Israeli Jews Who Aren't Jewish in Eyes of Rabbis Face Kafkaesque Conversion Plight

Immigrants Make Aliyah But Rejected by Rabbinate

Not Jewish Enough? Maxim and Alina Serjukov had to move to another town in Israel after a rabbi rejected their efforts to convert.
Courtesy of maxim and Alina Serjukov
Not Jewish Enough? Maxim and Alina Serjukov had to move to another town in Israel after a rabbi rejected their efforts to convert.

By Nathan Jeffay

Published April 04, 2014, issue of April 18, 2014.
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They live as part of Jewish society in the Jewish state, but the state itself does not consider them Jewish.

For Israel, some 330,000 immigrants, mostly from the former Soviet Union, represent a big assimilation problem and a big political problem, made worse by the fact that the only solution for this largely non-religious group is seen as a religious one. And the remedy lies exclusively in the hands of the country’s state-sponsored Orthodox rabbis, who, under Israeli civil law, have sole authority to determine the Jewish status of the state’s citizens.

Now, the latest effort to address this problem has collapsed, as the Orthodox political party that was key to reform on many other fronts has balked. The religious-Zionist Jewish Home party, a member of the current government coalition, supported recent legislation to draft Haredim, or ultra-Orthodox Jews, for the first time; approved a liberalizing overhaul of marriage procedures, and created a modest dedicated space at the Western Wall for non-Orthodox prayer.

Yet the same party backing these religious reforms — the most progressive passed by any recent Israeli government — appears to have sabotaged a bill to help would-be converts.

That promises to leave the large number of Russian immigrants in Israel who are not considered Jewish under Orthodox religious law in limbo. They came into Israel under an immigration law that permits anyone who can claim one Jewish grandparent to become a citizen. But this large population now faces the disabilities imposed by other laws that use Orthodox religious law to determine one’s status as a Jew. This includes marriage law in Israel, where there is no civil marriage, and only individuals recognized as Jewish under traditional religious law may marry other Jews. Non-Jews wishing to marry Jews are forced to go abroad to wed, and then apply to have their foreign marriages registered and recognized in Israel. Except for converts, Orthodox religious law considers a Jew to be only someone with a Jewish mother.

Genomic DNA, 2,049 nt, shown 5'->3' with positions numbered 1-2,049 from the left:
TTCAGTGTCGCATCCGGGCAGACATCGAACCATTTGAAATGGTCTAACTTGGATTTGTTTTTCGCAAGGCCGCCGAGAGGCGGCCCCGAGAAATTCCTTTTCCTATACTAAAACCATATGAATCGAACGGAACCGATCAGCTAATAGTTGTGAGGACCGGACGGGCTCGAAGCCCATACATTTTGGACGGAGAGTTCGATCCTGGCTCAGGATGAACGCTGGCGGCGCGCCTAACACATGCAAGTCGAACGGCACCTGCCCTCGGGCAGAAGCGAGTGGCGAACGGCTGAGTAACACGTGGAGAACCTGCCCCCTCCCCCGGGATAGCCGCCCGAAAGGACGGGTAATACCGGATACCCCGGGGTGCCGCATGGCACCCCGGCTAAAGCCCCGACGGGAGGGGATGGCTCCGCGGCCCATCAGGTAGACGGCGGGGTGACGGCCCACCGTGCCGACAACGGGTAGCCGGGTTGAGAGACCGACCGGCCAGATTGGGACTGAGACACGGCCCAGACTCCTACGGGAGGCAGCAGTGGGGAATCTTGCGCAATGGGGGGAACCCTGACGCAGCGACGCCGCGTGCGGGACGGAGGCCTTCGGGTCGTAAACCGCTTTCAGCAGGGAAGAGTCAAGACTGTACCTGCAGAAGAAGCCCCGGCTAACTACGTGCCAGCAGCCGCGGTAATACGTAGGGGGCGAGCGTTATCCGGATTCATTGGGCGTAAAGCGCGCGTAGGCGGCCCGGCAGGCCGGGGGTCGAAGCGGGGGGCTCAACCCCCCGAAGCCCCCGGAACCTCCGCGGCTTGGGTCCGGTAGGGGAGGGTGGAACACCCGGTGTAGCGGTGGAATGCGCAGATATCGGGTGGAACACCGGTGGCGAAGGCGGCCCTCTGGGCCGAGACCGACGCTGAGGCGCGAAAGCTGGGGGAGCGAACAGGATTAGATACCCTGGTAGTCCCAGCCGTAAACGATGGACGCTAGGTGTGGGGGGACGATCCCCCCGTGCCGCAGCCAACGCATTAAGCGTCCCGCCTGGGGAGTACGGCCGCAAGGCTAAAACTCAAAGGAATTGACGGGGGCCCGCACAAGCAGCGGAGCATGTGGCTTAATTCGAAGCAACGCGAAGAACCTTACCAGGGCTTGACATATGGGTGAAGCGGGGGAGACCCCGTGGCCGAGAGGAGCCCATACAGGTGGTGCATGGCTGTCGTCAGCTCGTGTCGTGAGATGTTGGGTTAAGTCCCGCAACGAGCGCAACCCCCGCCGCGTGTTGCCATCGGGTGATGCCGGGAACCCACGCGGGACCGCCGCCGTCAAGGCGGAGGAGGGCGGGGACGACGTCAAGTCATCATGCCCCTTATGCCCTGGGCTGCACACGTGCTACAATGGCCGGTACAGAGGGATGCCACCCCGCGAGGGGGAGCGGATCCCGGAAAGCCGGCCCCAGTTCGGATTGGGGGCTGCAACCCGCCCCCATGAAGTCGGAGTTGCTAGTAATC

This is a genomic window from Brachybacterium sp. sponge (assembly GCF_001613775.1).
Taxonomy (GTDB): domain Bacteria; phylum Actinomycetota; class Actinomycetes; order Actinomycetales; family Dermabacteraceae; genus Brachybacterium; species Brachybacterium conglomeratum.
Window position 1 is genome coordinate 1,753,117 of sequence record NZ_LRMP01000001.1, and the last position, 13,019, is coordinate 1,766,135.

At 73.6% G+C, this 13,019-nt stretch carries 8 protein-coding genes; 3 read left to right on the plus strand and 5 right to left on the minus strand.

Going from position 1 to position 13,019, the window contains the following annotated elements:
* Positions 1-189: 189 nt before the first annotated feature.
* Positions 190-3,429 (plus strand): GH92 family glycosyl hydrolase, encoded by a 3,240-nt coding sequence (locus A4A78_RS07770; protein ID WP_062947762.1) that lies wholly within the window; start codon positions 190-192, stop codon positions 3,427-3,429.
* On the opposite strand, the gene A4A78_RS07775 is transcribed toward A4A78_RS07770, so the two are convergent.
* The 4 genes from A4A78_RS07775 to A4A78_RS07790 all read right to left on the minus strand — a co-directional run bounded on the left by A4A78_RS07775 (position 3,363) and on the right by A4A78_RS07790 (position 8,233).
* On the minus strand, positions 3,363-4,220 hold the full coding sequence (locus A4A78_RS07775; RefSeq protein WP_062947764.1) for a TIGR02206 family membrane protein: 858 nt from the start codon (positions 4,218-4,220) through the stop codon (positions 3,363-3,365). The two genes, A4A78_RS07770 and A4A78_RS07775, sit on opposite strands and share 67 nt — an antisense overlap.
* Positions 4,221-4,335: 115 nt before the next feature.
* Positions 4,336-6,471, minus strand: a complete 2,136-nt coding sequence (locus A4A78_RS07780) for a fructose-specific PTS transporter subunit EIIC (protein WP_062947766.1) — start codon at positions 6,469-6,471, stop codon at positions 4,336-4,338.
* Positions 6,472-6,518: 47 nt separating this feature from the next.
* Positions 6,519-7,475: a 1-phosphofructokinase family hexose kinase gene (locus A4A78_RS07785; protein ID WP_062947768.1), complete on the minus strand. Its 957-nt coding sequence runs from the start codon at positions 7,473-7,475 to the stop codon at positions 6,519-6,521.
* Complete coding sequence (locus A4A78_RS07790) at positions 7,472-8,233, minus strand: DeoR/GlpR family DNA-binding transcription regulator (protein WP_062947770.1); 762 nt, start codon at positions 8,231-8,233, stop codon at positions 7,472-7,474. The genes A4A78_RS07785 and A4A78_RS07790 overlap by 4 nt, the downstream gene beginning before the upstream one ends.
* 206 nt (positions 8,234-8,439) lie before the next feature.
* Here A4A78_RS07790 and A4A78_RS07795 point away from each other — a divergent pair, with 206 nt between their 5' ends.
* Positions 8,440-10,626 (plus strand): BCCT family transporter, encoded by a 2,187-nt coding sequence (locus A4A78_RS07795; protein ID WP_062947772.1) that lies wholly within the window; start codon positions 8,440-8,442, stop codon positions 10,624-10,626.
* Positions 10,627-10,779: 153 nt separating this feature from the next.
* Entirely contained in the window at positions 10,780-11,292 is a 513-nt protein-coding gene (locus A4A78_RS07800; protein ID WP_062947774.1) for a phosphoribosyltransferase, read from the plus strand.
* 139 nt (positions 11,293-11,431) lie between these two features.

The Israeli reality TV star Alin Levy, whose parents were born in the FSU, is the latest prominent person to get caught in this bind. Despite living a Modern Orthodox lifestyle, she cannot marry unless she converts or goes abroad. And as a condition of converting, she claims, the state’s Chief Rabbinate demanded that she abandon her television career.

It is unclear how many Jews from the FSU might be interested in converting. As it is, this overwhelmingly secular population has displayed little enthusiasm to become religiously Jewish, even as they become ever more part of Israel’s secular Jewish society. But today, anybody who wants a state-recognized conversion has to go through the centralized Conversion Authority, whose religious courts have a reputation for being unwelcoming and intimidating. Elazar Stern, a coalition lawmaker from the centrist Hatnuah party, proposed decentralizing the operation and allowing all municipal rabbis to perform conversions.

This would not have diluted the Orthodox standards for conversion; the Chief Rabbinate, which currently supervises the Conversion Authority, oversees all municipal rabbis. But Stern hoped that it would allow prospective converts the freedom to at least choose a rabbi that they find welcoming.

The Jewish Home party initially supported Stern’s bill. But then, just before the Knesset’s Passover recess, the party turned against it. Jewish Home’s switch followed the lead of the Chief Rabbinate, which feared a reduction in day-to-day control of conversion.


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